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Former Canadian women’s rugby sevens coach John Tait says he supports the release of the independent review into a complaint by current and former players.

“I am unable to speak to any of the details of the claims and the unequivocal findings of the independent investigator,” Tait said in a statement Tuesday. “However, should RC (Rugby Canada) wish to release it all publicly, I would fully support them in doing so.

“I know that if the full truth came out, people will see that I have done nothing to warrant my behaviour being described as abusive in any way. It is shameful and beyond misleading for these athletes to be portraying themselves as victims in regards to how I or the program treated them.”

Rugby Canada, in an April 26 release, said the third-party investigation by Win Win HR Solutions Inc. was pursuant to its harassment and bullying policy.

“The investigator noted the conduct described in the complaint reflected the experiences of the 37 NSW7s (national senior women’s sevens) athletes. However, the investigator determined that the conduct referenced was not behaviour which fell within the policy’s definition of harassment or bullying,” Rugby Canada said at the time.

Tait has said from the get-go that the complaints are unfounded and did not breach Rugby Canada policies. But he quit his job, saying “I no longer desire to continue as the national team head coach or in the role of high-performance director.”

Rugby Canada says its 2013 harassment and bullying policy, under which the players’ complaint was filed, “does not allow for the report or the complaints to be made public.”

“This is normal and common practice for organizations to maintain confidentiality throughout the entire complaints process. This commitment to confidentiality recognizes how difficult it is to come forward with a complaint of this nature while balancing the interests of both the complainant(s) and the respondent(s). This was understood by all parties in advance.”

In March, the governing body approved what it calls an “updated safe sport policy manual.”

Under the new policy, “all items related to the complaint must remain confidential until the process is complete and a decision has been made.”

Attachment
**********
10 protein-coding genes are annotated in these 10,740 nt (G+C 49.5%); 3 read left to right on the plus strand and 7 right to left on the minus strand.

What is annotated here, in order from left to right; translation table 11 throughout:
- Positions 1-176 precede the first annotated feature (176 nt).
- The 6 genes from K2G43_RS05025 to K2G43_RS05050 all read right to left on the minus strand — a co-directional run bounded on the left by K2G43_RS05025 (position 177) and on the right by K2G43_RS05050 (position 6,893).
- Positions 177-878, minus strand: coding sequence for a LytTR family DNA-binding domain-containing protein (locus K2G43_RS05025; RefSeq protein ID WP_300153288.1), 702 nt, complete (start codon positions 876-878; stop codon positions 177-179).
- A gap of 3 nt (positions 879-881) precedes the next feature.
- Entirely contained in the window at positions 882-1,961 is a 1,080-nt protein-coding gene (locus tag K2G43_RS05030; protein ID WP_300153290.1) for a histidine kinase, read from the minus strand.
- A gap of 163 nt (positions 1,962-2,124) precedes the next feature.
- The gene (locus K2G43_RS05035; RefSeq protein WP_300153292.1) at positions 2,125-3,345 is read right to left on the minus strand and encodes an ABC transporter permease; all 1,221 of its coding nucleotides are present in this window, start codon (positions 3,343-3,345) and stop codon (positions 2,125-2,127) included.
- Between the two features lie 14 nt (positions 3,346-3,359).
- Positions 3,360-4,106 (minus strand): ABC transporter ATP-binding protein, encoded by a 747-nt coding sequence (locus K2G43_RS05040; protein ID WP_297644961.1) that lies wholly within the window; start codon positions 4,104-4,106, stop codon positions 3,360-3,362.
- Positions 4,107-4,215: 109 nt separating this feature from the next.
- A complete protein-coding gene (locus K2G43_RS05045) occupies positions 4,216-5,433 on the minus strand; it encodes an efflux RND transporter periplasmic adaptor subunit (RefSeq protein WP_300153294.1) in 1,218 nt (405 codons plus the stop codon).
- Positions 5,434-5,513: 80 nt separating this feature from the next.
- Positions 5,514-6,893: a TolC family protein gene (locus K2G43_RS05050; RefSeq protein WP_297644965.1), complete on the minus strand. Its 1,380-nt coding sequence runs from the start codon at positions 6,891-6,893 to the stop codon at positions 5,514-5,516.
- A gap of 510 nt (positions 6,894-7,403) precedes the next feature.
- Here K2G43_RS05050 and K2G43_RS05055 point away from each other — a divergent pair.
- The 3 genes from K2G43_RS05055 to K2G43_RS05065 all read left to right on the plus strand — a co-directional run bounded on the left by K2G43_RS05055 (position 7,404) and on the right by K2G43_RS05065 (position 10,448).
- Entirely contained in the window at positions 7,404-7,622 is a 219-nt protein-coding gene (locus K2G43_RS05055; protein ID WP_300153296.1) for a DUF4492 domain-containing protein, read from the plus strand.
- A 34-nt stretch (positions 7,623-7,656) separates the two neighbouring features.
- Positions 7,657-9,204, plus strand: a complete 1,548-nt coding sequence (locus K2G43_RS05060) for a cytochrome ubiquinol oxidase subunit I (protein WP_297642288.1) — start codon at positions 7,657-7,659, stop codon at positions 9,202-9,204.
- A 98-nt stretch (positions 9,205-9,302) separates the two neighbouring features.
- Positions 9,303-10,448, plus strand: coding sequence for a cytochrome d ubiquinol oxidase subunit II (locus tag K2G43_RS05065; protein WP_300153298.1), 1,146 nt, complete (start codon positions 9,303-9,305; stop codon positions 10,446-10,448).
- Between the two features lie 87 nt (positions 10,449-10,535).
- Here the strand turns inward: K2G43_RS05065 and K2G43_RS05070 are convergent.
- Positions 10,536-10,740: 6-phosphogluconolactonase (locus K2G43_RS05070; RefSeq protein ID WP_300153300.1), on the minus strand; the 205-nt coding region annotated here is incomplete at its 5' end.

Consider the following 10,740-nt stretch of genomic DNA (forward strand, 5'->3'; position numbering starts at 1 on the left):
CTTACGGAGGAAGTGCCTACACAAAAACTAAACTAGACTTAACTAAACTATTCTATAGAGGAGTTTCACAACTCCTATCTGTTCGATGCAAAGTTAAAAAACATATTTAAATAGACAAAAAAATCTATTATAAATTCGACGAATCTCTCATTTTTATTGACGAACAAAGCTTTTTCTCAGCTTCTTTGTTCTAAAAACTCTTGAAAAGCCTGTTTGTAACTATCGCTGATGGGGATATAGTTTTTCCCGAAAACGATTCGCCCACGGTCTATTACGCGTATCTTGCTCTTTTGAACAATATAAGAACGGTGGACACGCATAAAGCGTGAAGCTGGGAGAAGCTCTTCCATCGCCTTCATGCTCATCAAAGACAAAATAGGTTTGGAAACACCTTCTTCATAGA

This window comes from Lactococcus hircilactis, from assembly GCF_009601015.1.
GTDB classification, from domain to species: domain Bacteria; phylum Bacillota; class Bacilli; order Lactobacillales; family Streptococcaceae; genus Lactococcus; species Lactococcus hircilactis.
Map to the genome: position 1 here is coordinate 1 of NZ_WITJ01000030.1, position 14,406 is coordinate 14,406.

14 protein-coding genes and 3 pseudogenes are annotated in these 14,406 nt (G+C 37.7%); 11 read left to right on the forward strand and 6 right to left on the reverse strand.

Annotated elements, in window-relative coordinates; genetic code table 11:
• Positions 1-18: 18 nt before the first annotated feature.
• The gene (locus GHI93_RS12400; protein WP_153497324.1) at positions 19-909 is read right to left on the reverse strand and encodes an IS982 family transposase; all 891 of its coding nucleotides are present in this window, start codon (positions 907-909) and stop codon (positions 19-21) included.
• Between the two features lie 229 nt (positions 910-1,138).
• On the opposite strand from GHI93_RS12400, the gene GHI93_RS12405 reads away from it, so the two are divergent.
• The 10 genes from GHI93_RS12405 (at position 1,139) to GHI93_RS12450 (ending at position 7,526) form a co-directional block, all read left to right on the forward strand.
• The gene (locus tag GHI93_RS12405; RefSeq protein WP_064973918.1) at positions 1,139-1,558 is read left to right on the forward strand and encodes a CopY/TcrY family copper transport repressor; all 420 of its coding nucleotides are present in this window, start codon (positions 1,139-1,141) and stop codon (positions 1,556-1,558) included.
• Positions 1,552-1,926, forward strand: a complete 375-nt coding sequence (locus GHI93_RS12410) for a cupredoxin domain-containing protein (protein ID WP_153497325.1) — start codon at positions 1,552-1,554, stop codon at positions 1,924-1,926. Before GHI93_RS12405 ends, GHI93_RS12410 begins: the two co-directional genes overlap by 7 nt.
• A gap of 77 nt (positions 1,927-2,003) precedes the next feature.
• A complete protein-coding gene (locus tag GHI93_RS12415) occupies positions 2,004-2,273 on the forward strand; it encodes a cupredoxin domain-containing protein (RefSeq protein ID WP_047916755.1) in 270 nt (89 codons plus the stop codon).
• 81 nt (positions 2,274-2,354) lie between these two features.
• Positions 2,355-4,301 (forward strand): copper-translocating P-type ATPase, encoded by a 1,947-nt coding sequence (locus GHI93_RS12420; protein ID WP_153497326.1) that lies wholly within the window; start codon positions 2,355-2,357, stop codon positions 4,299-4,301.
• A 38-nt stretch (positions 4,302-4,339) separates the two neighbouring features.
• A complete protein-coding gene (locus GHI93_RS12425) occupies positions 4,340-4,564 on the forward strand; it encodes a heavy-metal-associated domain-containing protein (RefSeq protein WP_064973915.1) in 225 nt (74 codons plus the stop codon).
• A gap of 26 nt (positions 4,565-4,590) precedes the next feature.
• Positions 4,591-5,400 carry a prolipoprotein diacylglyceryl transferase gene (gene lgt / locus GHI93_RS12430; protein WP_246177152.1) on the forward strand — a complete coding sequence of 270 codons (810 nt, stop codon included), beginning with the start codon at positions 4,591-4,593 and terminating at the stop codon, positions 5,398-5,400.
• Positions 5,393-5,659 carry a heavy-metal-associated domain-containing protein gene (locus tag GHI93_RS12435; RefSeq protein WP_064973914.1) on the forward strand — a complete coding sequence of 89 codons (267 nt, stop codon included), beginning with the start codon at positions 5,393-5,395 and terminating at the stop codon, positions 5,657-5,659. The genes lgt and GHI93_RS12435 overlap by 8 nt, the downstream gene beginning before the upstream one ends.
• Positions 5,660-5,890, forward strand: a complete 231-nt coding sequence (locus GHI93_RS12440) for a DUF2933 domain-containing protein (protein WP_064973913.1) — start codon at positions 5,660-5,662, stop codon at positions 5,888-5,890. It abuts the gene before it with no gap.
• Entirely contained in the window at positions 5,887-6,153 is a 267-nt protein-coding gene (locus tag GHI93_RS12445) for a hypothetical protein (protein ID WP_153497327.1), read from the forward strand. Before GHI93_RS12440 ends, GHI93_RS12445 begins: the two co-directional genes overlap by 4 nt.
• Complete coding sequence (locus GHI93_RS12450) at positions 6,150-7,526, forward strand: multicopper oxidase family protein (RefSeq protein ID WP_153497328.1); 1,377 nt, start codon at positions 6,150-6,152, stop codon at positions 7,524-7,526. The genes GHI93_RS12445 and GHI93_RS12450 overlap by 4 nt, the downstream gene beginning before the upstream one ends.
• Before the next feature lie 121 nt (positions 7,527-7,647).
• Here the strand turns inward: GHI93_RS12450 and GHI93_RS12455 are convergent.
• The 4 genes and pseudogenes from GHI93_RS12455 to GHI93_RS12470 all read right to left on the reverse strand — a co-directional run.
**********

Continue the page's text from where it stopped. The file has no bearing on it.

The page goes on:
“In keeping with current practices, the policy states that decisions that result in sanctions may be shared in some instances,” Rugby Canada said. “Publicly disclosing an investigative report would not be considered without the consent of all parties, as Rugby Canada continues to recognize the difficulties of coming forward in matters of this nature.”

The women’s sevens team, which made a formal complaint in January to its governing body, says it was let down by Rugby Canada’s harassment and bullying policy.

In an April 28 statement released by captain Ghislaine Landry, the women said their complaint “explained the psychological abuse, harassment and/or bullying these athletes feel they were subjected to in the centralized training environment.”

“The national team athletes have shown true courage in coming forward to shine a light on what they have experienced in an effort to bring about meaningful change to their sport,” the statement said.

“We followed the procedures outlined in Rugby Canada’s policy, which was put in place in 2013. We feel that this process failed to protect us and did not acknowledge the abuse and harassment that we believe we suffered.”

The statement was signed by the 37 women, three of whom chose to remain anonymous. The team says the 37 represent 55 per cent of the athletes who have been involved in the centralized training program in Langford, B.C.

Nineteen of the 21 women listed by Rugby Canada as members of the current squad put their name to the statement.

The initial complaint went to an independent review after mediation failed to produce a solution.

In their April 28 statement, the players said change and accountability are needed.

“We know firsthand how hard it is to speak out and how hard it is to ask for change. Athletes should never have to experience heightened anxiety, depression, racism, eating disorders, low self-worth or mental illness as part of participating in sport at any level.”

The players called for Rugby Canada “to ensure they understand our experiences and chart a pathway forward to a positive and respectful training environment.”

Rugby Canada CEO Allen Vansen says his organization will undertake an independent assessment of the women’s sevens and other programs “to help us understand the journey and experiences of our athletes and staff involved with our national teams.”

“The goal of the assessment will be to deliver recommendations to improve our training and competition environment,” Vansen added.

The assessment will start after the Summer Olympics and the outcome will be made public, he said.

Under Tait, the Canadian sevens women won bronze at the 2016 Olympics, silver at the 2013 Rugby World Cup Sevens and gold at the 2015 Pan American Games.

The women’s sevens team has been centralized since 2012 with the 47-year-old Tait, a former Canadian international, in charge.

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